Atmospheric Removal of Methane by enhancing the natural hydroxyl radical sink

Yuyin Wang, Tingzhen Ming, Wei Li, Qingchun Yuan, Renaud de Richter, Philip Davies, Sylvain Caillol

Research output: Contribution to journalReview articlepeer-review


According to the latest report from the Intergovernmental Panel on Climate Change (IPCC), currently, global warming due to methane (CH4) alone is about 0.5°C while due to carbon dioxide (CO2) alone is about 0.75°C. As CH4 emissions will continue growing, in order to limit warming to 1.5˚C, some of the most effective strategies are rapidly reducing CH4 emissions and developing large scale CH4 removal methods. The aim of this review article is to summarise and propose possible methods for atmospheric CH4 removal, based on the hydroxyl radical (°OH), which is the principal natural sink of many gases in the atmosphere and on many water surfaces. Inspired by mechanisms of °OH generation in the atmosphere and observed or predicted enhancement of °OH by climate change and human activities, we proposed several methods to enhance the °OH sink by some physical means using water vapour and artificial UV radiation.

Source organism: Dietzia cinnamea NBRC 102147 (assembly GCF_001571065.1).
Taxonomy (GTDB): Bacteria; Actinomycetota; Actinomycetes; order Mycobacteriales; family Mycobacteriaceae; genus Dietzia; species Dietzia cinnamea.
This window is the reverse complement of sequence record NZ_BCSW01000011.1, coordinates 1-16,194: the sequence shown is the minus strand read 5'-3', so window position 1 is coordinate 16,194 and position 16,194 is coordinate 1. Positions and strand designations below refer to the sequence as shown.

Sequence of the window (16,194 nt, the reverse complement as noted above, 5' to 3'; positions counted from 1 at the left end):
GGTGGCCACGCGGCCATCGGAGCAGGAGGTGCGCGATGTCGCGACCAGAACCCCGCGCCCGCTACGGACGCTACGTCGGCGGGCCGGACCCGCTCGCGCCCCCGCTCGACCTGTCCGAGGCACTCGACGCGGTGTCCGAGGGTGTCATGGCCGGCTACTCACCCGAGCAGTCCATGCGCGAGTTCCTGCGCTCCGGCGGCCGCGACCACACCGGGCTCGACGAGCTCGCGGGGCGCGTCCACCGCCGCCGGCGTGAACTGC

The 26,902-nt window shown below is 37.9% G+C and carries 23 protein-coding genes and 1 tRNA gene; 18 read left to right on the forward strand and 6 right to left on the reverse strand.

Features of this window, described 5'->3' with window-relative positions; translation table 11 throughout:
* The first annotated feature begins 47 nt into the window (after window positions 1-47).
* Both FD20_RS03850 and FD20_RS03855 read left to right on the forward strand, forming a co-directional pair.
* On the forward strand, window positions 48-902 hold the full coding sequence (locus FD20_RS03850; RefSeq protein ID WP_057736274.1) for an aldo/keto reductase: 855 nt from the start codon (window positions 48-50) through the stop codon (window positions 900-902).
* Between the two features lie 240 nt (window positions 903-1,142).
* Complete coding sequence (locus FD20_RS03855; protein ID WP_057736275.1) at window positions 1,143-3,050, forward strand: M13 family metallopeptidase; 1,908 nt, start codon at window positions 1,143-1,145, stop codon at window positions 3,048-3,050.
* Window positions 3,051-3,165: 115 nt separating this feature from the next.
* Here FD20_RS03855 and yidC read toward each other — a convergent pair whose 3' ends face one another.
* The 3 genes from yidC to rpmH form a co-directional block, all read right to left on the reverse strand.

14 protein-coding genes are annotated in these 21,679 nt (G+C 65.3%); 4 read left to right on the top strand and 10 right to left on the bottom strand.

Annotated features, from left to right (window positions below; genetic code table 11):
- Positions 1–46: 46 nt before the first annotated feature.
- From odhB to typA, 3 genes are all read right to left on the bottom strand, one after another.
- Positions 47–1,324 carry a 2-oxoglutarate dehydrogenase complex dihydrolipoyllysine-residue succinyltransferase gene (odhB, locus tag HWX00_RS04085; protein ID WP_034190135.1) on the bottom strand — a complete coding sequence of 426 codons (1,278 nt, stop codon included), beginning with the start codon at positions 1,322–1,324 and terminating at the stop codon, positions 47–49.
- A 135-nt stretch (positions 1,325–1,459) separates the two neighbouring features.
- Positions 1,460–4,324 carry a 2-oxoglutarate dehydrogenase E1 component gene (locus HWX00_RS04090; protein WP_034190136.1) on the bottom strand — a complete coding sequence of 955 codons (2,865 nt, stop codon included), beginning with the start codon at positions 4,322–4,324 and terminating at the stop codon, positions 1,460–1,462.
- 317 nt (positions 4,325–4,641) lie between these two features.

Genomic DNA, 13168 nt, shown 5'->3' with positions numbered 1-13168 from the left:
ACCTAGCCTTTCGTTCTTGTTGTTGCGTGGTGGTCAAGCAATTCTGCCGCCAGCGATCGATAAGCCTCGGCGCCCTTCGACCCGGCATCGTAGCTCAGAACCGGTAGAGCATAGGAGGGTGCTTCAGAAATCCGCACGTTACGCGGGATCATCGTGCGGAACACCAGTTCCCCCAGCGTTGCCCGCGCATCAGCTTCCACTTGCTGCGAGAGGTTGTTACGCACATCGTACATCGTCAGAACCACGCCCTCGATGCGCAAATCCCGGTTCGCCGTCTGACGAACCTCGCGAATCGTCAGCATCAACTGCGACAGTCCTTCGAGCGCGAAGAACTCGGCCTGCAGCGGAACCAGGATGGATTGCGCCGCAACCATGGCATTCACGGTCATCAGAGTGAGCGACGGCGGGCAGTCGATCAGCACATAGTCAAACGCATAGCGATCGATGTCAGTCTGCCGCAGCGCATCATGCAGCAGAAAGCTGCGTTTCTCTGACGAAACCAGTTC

Original languageEnglish
Pages (from-to)784-795
JournalGreenhouse Gases: Science and Technology
Issue number6
Early online date7 Nov 2022
Publication statusPublished - Dec 2022

Bibliographical note

Copyright © 2022, The Authors. Greenhouse Gases: Science and Technology published by Society of Chemical Industry and John Wiley & Sons Ltd. This is an open access article under the terms of the Creative Commons Attribution License [], which permits use, distribution and reproduction in any medium, provided the original work is properly cited.

Funding Information:
This research was supported by the European Commission H2020 Marie S Curie Research and Innovation Staff Exchange (RISE) award (Grant No. 871998), and the National Key Research and Development Plan (Key Special Project of Inter‐governmental National Scientific and Technological Innovation Cooperation, Grant No. 2019YFE0197500).


  • Environmental Chemistry
  • Environmental Engineering


Dive into the research topics of 'Atmospheric Removal of Methane by enhancing the natural hydroxyl radical sink'. Together they form a unique fingerprint.

Cite this